Two packages mailed from China, destined for an address in Milwaukee, were intercepted in February by federal agents in Alaska and Tennessee, according to court records.

Inside, investigators found parts that turn a Glock semi-automatic handgun into an illegal machine gun, meaning it will fire continuously with a single trigger pull.

Last week, prosecutors charged a 23-year-old Milwaukee man, Curtis Fisher Jr., with illegal possession of a machine gun, conspiracy and having a firearm as an unlawful user of a controlled substance.

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A complaint in the case offers an insight into how authorities try to stem, or even slow, the flow of parts that turn deadly handguns into even deadlier machine guns.

Export of such parts from China is illegal. Both intercepted packages were addressed to Luckyy Rich, at an address on North 25th Street in Milwaukee. Investigators traced the address and a phone number associated with the orders to Fisher.

They also learned three prior packages were delivered in January and were not intercepted. During a search of Fisher’s home in March, agents found two guns and numerous rounds of ammunition and a subject willing to talk.

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Demand in streets for automatic weapons

According to the complaint, Fisher told agents “everybody who is in the streets of Milwaukee is looking to purchase Glock auto-sears to install on their firearms.” Auto-sear refers to the device that converts a semi-automatic to a fully-automatic gun.

Fisher further told agents in December, his half-brother explained he had found a way they could purchase the parts, via Alibaba, a Chinese e-commerce site. Once Fisher started an account, he said someone selling the auto-sears, “Doris,” had him communicate via WhatsApp.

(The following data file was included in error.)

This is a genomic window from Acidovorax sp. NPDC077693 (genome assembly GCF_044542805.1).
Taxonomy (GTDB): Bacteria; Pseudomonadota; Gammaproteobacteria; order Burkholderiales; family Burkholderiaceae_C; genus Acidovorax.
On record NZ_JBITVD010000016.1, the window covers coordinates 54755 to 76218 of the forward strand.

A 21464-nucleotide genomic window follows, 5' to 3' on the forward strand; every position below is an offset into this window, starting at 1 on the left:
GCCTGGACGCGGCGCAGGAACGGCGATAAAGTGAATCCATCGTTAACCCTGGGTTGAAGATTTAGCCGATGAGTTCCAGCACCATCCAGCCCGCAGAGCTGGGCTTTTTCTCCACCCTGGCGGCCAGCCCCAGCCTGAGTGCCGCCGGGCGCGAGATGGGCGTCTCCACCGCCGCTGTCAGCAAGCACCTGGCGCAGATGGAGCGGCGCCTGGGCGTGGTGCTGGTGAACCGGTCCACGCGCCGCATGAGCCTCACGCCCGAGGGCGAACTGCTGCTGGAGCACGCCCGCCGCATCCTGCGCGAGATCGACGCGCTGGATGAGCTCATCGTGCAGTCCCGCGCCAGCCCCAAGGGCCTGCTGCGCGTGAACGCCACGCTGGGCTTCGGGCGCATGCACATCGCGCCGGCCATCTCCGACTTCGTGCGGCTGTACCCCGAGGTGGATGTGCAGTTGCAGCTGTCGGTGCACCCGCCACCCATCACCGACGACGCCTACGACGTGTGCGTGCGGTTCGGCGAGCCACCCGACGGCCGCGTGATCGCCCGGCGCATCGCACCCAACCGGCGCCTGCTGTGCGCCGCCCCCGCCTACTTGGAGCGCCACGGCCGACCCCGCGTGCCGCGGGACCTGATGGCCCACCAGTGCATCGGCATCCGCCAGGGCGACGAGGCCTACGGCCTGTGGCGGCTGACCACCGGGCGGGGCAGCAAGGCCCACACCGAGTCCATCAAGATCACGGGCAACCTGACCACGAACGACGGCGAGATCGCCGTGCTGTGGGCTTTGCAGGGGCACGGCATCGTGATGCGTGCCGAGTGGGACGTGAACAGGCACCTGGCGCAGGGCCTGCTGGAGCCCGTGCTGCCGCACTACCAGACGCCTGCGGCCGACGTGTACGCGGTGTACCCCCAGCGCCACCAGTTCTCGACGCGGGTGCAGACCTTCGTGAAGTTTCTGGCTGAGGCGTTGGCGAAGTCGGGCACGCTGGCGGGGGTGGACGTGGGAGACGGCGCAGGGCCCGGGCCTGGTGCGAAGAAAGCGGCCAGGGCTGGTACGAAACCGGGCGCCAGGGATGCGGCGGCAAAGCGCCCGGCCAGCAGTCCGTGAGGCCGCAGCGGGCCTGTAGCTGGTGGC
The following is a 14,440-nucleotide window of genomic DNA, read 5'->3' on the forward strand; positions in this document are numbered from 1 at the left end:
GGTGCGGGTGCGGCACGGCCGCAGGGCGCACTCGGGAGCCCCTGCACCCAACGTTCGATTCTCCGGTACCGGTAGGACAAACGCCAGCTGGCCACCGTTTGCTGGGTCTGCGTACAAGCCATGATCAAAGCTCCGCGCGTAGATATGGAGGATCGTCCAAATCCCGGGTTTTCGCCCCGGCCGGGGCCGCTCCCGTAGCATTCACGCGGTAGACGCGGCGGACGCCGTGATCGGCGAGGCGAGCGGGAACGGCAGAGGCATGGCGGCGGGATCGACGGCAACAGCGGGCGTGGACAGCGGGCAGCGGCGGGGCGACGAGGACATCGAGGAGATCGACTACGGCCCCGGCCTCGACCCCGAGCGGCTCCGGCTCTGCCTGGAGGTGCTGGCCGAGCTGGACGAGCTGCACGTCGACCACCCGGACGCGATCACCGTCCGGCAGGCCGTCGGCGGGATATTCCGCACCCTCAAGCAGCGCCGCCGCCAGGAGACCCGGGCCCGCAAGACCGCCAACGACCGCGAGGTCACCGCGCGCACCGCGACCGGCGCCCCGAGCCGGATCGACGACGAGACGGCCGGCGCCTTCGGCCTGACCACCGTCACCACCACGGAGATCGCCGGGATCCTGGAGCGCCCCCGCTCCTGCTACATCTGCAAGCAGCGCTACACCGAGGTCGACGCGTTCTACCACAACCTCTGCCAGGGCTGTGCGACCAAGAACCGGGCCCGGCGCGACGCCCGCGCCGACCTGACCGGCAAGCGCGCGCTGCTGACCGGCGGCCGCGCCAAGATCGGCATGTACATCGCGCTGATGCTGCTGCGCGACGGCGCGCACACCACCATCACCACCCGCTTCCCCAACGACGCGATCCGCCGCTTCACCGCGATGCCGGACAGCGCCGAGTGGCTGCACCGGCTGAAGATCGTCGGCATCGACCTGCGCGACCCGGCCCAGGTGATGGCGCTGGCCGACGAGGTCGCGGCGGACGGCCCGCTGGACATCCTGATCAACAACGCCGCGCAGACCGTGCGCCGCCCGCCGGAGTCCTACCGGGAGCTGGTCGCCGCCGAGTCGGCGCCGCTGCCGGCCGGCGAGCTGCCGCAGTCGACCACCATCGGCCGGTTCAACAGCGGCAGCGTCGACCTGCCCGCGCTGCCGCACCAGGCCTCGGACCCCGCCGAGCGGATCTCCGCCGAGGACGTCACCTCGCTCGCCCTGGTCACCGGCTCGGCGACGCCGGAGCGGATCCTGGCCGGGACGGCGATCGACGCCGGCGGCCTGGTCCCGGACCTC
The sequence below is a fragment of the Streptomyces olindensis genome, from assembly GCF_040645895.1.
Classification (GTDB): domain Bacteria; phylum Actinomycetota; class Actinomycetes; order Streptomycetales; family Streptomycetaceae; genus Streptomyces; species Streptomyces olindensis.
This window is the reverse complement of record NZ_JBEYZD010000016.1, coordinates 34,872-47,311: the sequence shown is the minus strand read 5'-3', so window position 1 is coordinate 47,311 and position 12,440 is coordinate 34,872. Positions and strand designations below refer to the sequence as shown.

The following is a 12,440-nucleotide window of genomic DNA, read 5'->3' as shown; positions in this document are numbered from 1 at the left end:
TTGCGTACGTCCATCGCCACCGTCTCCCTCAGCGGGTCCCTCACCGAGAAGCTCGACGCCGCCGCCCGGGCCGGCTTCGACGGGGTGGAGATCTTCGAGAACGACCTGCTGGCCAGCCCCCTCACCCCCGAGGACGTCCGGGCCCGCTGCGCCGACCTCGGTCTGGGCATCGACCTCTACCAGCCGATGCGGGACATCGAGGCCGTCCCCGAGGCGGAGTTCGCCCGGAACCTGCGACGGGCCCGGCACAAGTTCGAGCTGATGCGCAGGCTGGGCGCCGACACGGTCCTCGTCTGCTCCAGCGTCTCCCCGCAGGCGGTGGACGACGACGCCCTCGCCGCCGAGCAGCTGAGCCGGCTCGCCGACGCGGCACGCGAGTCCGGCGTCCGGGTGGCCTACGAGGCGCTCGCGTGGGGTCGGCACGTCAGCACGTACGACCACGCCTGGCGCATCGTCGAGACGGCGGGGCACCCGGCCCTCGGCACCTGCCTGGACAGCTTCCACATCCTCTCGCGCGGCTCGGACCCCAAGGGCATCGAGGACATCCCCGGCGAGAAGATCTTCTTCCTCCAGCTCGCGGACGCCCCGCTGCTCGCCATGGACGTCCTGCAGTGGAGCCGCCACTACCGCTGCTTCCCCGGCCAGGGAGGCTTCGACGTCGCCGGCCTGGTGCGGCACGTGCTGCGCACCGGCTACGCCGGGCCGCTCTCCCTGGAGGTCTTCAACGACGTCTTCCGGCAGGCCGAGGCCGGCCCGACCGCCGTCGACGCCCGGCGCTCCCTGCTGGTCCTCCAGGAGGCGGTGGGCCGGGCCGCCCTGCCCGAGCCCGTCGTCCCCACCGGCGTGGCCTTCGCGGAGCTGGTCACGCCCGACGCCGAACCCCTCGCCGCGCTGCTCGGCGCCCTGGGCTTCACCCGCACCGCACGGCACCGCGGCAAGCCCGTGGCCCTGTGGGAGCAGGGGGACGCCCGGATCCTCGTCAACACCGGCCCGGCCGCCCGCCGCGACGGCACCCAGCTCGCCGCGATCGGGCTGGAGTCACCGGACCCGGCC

Fisher said his first order was for two auto-sears, and a second was for five of the devices. He said he turned over each delivery to his half-brother.

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He said he used tax refund money to make the third order, for $275. When the packages didn’t arrive, Fisher told agents his half-brother suspected him of keeping the auto-sears to sell on his own.

Fisher told the agents he’s never fired a gun fitted with an auto-sear but was able to describe how they work.

Fisher said he thought the search warrant was related to a recent shooting he had been involved in. He explained his friend was coming out of a corner store at North 26th and Nash streets and said he’d had a run-in with another man.

When that man exited and raised a gun at their car, Fisher said he fired about a half dozen rounds at the other man, using the Glock handgun agents recovered in his apartment. He did not report the incident to police, Fisher said.

Fisher was arrested Oct. 7, made an initial court appearance and was released on conditions, including that he not possess any guns or gun parts.

Contact Bruce Vielmetti at (414) 224-2187 or [email protected]. Follow him on Twitter at @ProofHearsay.

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